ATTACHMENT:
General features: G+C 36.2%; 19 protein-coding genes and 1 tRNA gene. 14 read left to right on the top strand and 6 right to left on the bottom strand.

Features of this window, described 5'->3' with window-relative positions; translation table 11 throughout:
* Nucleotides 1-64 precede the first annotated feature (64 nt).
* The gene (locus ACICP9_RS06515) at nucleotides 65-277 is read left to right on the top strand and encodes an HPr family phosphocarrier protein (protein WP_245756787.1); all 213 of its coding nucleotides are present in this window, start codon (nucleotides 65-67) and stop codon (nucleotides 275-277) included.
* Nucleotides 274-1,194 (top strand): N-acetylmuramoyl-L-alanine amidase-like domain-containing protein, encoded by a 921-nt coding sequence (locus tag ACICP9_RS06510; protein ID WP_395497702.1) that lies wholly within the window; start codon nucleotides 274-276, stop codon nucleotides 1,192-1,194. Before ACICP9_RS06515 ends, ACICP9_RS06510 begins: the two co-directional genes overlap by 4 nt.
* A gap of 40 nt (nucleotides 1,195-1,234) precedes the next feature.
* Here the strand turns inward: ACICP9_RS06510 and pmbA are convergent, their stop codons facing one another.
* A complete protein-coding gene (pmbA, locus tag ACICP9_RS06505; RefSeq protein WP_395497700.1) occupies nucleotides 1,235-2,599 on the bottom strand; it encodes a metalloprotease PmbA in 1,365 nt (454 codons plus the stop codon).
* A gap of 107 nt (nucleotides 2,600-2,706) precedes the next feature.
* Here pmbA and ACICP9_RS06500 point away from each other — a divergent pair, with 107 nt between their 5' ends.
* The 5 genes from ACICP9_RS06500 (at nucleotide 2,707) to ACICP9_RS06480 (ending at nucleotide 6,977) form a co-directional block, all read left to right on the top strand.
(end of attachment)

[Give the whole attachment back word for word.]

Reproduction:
General features: G+C 36.2%; 19 protein-coding genes and 1 tRNA gene. 14 read left to right on the top strand and 6 right to left on the bottom strand.

Features of this window, described 5'->3' with window-relative positions; translation table 11 throughout:
* Nucleotides 1-64 precede the first annotated feature (64 nt).
* The gene (locus ACICP9_RS06515) at nucleotides 65-277 is read left to right on the top strand and encodes an HPr family phosphocarrier protein (protein WP_245756787.1); all 213 of its coding nucleotides are present in this window, start codon (nucleotides 65-67) and stop codon (nucleotides 275-277) included.
* Nucleotides 274-1,194 (top strand): N-acetylmuramoyl-L-alanine amidase-like domain-containing protein, encoded by a 921-nt coding sequence (locus tag ACICP9_RS06510; protein ID WP_395497702.1) that lies wholly within the window; start codon nucleotides 274-276, stop codon nucleotides 1,192-1,194. Before ACICP9_RS06515 ends, ACICP9_RS06510 begins: the two co-directional genes overlap by 4 nt.
* A gap of 40 nt (nucleotides 1,195-1,234) precedes the next feature.
* Here the strand turns inward: ACICP9_RS06510 and pmbA are convergent, their stop codons facing one another.
* A complete protein-coding gene (pmbA, locus tag ACICP9_RS06505; RefSeq protein WP_395497700.1) occupies nucleotides 1,235-2,599 on the bottom strand; it encodes a metalloprotease PmbA in 1,365 nt (454 codons plus the stop codon).
* A gap of 107 nt (nucleotides 2,600-2,706) precedes the next feature.
* Here pmbA and ACICP9_RS06500 point away from each other — a divergent pair, with 107 nt between their 5' ends.
* The 5 genes from ACICP9_RS06500 (at nucleotide 2,707) to ACICP9_RS06480 (ending at nucleotide 6,977) form a co-directional block, all read left to right on the top strand.